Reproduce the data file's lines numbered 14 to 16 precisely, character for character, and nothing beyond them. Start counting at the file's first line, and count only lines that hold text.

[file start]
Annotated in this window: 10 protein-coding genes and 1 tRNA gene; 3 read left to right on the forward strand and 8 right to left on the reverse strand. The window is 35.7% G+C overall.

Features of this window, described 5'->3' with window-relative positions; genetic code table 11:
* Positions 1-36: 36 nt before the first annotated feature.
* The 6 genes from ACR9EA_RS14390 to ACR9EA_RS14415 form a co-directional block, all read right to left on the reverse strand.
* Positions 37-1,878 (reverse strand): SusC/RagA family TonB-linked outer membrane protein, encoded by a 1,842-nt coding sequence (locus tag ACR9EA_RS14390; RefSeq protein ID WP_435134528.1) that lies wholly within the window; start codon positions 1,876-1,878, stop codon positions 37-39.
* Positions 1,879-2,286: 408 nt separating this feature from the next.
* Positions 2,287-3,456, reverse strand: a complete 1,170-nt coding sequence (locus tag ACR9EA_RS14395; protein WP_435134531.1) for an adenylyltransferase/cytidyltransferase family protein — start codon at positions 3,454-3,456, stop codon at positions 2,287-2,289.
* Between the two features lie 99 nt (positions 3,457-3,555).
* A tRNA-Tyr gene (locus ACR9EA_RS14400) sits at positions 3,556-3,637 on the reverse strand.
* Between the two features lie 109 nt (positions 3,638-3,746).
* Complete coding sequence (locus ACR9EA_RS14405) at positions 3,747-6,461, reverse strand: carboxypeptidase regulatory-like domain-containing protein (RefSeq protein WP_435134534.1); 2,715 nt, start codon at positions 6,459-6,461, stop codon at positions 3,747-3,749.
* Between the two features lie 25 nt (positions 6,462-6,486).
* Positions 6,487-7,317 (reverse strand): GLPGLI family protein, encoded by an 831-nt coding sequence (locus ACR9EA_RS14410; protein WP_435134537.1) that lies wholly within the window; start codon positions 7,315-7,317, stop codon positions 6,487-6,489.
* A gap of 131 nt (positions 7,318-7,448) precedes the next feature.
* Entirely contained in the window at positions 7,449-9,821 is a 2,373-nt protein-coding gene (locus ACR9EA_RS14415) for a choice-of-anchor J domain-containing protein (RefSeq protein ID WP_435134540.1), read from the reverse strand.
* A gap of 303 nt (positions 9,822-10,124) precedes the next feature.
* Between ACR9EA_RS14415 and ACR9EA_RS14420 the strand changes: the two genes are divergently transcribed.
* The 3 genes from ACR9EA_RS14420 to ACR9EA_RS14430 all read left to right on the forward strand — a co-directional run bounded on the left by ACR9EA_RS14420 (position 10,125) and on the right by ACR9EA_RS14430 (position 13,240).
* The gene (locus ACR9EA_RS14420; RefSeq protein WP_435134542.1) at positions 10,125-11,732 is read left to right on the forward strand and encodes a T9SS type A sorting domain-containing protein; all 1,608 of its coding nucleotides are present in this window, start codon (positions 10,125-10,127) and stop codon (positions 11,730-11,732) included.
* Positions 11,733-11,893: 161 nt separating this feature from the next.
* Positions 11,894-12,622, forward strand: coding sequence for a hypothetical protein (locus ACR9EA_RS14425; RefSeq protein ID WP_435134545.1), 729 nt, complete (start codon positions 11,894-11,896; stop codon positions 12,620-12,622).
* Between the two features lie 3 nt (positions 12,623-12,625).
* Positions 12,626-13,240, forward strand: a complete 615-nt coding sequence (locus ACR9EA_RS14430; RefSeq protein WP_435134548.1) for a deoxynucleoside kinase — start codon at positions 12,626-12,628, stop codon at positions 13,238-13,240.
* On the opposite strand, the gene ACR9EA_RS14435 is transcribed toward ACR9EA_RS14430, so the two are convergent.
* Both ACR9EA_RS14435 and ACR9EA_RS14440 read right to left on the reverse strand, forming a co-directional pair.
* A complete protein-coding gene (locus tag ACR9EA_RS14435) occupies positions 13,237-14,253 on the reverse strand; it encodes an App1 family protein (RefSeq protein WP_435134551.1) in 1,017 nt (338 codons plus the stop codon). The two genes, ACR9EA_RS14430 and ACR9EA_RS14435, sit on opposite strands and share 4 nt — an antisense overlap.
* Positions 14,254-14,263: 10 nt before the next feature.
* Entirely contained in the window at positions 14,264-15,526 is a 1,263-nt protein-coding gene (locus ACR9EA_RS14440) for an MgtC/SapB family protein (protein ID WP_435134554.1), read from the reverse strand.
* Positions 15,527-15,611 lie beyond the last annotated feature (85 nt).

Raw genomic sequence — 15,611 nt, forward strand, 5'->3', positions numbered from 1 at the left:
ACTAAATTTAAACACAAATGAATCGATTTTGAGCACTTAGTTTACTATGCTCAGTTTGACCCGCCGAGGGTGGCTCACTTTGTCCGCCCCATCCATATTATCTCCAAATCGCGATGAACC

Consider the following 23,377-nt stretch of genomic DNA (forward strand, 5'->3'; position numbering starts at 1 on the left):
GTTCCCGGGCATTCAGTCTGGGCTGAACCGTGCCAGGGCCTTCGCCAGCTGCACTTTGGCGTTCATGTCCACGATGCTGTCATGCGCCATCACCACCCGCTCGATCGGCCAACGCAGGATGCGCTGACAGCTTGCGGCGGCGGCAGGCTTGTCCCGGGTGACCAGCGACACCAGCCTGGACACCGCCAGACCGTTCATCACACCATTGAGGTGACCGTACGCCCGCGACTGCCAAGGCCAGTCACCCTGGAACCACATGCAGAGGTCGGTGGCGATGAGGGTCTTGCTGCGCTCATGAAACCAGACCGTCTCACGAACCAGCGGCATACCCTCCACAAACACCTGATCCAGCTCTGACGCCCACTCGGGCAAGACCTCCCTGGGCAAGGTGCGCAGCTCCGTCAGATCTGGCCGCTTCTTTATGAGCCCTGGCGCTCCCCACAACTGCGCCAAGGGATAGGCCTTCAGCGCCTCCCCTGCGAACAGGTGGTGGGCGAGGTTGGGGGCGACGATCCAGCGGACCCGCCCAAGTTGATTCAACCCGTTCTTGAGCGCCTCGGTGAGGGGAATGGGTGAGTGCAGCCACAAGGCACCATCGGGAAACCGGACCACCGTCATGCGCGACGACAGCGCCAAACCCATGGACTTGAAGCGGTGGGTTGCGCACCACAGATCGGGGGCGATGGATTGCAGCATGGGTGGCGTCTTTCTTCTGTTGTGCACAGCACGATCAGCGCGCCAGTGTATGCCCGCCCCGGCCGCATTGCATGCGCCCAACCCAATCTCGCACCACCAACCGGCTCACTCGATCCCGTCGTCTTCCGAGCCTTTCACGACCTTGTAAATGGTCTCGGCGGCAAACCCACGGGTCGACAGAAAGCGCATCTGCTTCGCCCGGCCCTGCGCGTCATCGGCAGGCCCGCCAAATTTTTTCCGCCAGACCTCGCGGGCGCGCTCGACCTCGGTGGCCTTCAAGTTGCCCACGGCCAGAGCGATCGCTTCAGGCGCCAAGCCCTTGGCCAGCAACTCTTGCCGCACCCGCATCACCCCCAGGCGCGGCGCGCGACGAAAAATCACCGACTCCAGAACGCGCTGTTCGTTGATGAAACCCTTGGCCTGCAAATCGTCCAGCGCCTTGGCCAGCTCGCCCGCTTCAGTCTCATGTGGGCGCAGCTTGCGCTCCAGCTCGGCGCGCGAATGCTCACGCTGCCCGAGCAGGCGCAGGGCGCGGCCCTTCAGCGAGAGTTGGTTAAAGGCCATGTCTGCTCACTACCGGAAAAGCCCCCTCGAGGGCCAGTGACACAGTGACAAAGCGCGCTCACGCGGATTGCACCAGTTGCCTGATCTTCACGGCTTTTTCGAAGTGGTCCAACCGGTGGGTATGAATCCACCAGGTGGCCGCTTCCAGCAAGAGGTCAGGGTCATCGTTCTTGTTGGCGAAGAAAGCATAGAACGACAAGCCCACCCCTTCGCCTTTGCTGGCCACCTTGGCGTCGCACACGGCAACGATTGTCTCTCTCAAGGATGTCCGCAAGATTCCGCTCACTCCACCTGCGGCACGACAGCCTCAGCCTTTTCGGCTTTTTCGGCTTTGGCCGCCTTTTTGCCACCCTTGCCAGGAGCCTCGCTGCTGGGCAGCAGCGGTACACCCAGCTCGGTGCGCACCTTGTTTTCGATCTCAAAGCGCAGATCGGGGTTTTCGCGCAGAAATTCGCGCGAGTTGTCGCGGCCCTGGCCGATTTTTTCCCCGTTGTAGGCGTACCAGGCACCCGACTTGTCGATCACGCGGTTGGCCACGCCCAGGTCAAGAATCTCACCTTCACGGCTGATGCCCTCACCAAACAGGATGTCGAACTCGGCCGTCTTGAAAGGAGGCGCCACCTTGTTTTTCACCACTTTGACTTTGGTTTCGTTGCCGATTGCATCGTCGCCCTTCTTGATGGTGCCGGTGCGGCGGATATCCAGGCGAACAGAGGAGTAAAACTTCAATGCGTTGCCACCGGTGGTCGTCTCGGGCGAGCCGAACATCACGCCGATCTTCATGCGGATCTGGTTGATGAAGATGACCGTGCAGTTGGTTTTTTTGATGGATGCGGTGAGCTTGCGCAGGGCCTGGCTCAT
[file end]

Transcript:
* A gap of 131 nt (positions 7,318-7,448) precedes the next feature.
* Entirely contained in the window at positions 7,449-9,821 is a 2,373-nt protein-coding gene (locus ACR9EA_RS14415) for a choice-of-anchor J domain-containing protein (RefSeq protein ID WP_435134540.1), read from the reverse strand.
* A gap of 303 nt (positions 9,822-10,124) precedes the next feature.